I recently received my “Business Tax Renewal Notice” from the City of Sacramento. Unlike most other jurisdictions, the City of Sacramento does not issue traditional business permits. Instead, the City levies a Business Tax. I can’t tell the difference. But that’s not the point of this blog!

The City of Sacramento did something new this year. The City included a “Notice to Applicants for Business Licenses and Commercial Building Permits” along with my annual tax bill. The notice is dated December 26, 2018. This is apparently an effort to comply with the provisions of Assembly Bill 3002 that was signed into law in 2018.

The City’s notice is specifically related to ADA compliance! This is a great idea. The notice gives a very primitive overview of the ADA. The notice also tells the applicant that ADA laws impose a “serious and significant responsibility.”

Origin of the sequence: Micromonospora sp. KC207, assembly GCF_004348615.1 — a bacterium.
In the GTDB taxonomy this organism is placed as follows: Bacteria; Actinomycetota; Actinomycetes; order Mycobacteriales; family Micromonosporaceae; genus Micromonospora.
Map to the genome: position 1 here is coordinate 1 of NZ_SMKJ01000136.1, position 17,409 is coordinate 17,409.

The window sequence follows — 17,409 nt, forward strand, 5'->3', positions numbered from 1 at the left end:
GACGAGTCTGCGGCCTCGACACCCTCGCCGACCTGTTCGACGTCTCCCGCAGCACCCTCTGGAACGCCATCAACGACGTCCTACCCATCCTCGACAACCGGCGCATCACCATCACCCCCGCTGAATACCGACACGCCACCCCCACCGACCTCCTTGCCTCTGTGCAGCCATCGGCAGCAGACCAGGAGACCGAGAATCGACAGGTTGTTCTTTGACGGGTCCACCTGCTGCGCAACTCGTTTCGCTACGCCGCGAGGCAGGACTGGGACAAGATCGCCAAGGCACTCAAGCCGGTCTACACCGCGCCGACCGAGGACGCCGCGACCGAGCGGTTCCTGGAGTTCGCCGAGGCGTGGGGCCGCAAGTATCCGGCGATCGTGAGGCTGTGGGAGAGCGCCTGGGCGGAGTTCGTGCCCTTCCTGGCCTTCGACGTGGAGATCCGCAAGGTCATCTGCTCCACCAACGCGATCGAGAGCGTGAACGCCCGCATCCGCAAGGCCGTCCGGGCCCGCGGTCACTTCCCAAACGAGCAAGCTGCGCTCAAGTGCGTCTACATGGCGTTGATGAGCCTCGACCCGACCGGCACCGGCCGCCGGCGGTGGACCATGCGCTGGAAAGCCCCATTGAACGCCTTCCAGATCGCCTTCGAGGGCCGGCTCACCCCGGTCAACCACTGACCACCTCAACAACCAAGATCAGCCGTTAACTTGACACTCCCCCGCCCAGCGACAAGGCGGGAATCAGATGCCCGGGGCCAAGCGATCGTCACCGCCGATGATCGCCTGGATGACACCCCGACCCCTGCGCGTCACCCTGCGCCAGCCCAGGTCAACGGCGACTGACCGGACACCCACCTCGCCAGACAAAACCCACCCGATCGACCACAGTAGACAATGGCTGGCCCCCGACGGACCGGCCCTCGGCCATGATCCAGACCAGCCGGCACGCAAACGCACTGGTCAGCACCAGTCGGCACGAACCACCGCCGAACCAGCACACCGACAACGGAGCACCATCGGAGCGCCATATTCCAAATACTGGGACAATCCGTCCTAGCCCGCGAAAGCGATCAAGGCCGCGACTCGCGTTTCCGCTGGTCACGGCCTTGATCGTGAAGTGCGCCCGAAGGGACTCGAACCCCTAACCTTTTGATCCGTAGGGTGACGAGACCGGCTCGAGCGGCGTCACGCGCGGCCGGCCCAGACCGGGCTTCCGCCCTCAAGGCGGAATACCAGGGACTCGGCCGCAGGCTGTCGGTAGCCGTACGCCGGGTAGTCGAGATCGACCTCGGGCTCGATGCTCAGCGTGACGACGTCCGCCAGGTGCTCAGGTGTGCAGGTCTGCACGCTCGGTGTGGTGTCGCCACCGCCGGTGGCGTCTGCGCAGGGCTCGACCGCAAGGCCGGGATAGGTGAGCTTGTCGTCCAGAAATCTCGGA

The City’s ADA notice also discusses the existence of the CASp inspection program, tax credits, and provides helpful links to relevant government websites.

I talk to about a dozen California business owners and landlords each week about ADA lawsuits. Most of these people tell me that they did not understand the true scope of the ADA and its requirements. Most of these calls have never heard of CASp inspectors, nor were they aware that non-compliance could result in litigation. A lot of folks are frustrated that their local government officials aren’t doing more to educate businesses about ADA requirements.

I think the City of Sacramento is doing a great service by including this helpful notice along with all tax bills and building permit applications. Hopefully the recipients will take note of the notice. The three minutes it might take a person to read this notice could end up saving them tens of thousands of dollars in legal expenses down the road. But that’s only if prompt action is taken. The best way to avoid ADA litigation is to ensure fully-accessible businesses.